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The study’s epicenter of discussion is the comparison between the Indian Buddhist logic, initiated by the founder of Buddhism – Gautama Buddha and then carried further and deeper into the intricate and finer details by the various scholars of the Buddhist school of thought, with one of the earliest Western philosophical system and set of logic devised solely by Aristotle, acknowledged as the Father of Logic for his feat. The study first introduces both systems of logic and then draws a comparison between the two, finally concluding with the authors’ insights under the conclusion section.
The history of Indian logic is usually divided into three periods, Old Nyaya (circa 250 B.C.), Buddhist logic (sixth century A.D.) and New Nyaya. The Buddhist logic text, Nyayaprave`sa (Introduction to Logical Methods), had great influence upon Indian and Chinese Buddhism and among the Jains. As a pioneering work, the Nyaayaprave`sa has received critical attention from historians of religion, philosophers, philologists, and logicians. As with all advances in scholarship, there is controversy over interpretation, and Buddhist logic being no exception but only a bit more critiqued, the controversy cuts to the very heart of the issue of whether Buddhist logic is in any recognizable contemporary sense a “logic.” The prominent view holds that Buddhist logic is very similar to syllogistic forms and it can be represented and analysed by standard deductive techniques.
The ancient Buddhist texts reflect that the Buddha used to employ certain rules of reasoning in debates against his opponents. The rules of debating and processes can be seen in the early text – Kathāvatthu. A mature system of Buddhist epistemology and logic was founded by the Buddhist scholar Dignāga (c. 480–540 CE) in his magnum opus, the Pramāṇa-samuccaya. Dharmakirti, another and considered to be the last significant scholar wrote Pramanavarttika (‘Commentary on Valid Cognition’) which became the prominent source of epistemology and reasoning in Buddhism.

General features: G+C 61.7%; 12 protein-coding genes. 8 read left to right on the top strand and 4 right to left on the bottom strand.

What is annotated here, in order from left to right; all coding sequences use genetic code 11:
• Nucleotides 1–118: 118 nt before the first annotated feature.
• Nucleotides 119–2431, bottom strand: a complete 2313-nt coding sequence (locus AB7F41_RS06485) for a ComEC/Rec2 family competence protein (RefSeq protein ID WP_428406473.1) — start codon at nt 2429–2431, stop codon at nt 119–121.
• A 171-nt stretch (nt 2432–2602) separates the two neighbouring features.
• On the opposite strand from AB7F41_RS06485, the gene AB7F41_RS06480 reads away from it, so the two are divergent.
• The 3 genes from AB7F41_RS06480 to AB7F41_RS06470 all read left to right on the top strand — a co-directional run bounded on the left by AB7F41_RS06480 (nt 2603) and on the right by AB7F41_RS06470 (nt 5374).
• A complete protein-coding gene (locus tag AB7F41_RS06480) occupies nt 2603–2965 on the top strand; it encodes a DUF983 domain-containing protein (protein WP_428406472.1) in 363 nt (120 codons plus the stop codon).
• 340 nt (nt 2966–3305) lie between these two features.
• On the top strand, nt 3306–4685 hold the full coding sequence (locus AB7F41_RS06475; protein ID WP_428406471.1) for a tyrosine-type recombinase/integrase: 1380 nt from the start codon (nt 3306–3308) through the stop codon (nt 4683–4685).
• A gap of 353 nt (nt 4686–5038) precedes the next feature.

The set procedure (patipada) for the afore-mentioned debates were to be abided by all and if one didn’t, they were unsuitable to be debated. There also seems to have been at least a basic conception of valid and invalid reasoning, including, fallacies (hetvabhasah) such as petitio principii. Various fallacies were further covered under what were called nigrahasthanaor “reasons for censure” by which one could lose the debate. Other nigrahasthanas included arthantaram or “shifting the topic”, and not giving a coherent reply.
The Buddha portrayed himself as a defender of ‘analysis’ or ‘vibhajjavada’. He held that after proper rational analysis, assertions could be classified in the following way:
The early texts also mention that the Buddha held there to be ‘four kinds of explanations of questions’ as follows:
The Buddha also divided statements (bhasitam) into two types with regards to their meaning: those which were intelligible, meaningful (sappatihirakatam) and those meaningless or incomprehensible (appatihirakatam). In the Nikayas it is considered meaningless to make a statement unless the speaker could attach a verifiable content to each of its terms. Therefore, the Buddha held that statements about the existence of a self or soul (atman) were ultimately meaningless because they could not be verified.
The Buddha, made use of the “four corners” (catuṣkoṭi) logical framework as a tool in argumentation. These “four forms of predication” can be rendered thus:
The Buddha in the Nikayas has regarded these as ‘the four possible positions’ or logical constructions that a proposition can take. The Buddhists in the Nikayas use this logical structure to determine the truth of statements and classify them. When all four were denied regarding a statement or question, it was declared meaningless and thus set aside or rejected.
The Buddha’s view of truth was also based on the altruistic concern of ending suffering. In the “Discourse to Prince Abhaya” (MN.I.392–4) the Buddha states that a belief should only be accepted if it leads to wholesome consequences.
Aristotle’s logic didn’t emerge because of the quest of solving people’s miseries but rather as his own quest of understanding life and its nuances.v The Buddhists believe in the cycle of birth and rebirth and hold the ultimate aim of logic to come out of that mundane cycle and attain Moksha or salvation.
Aristotle believes in the singularity of one’s life and advocates that there is no prior life and all of us have only a single life to live. Buddha has been tagged as the first and foremost empiricist because of his teaching that knowledge required verification through the six senses of human body (ayatanas). The Kalama sutta (discourse of the Buddha contained in the Aṅguttara Nikaya of the Tipiṭaka) states that verification through one’s own personal experience (and the experiences of the wise) is an important means of knowledge.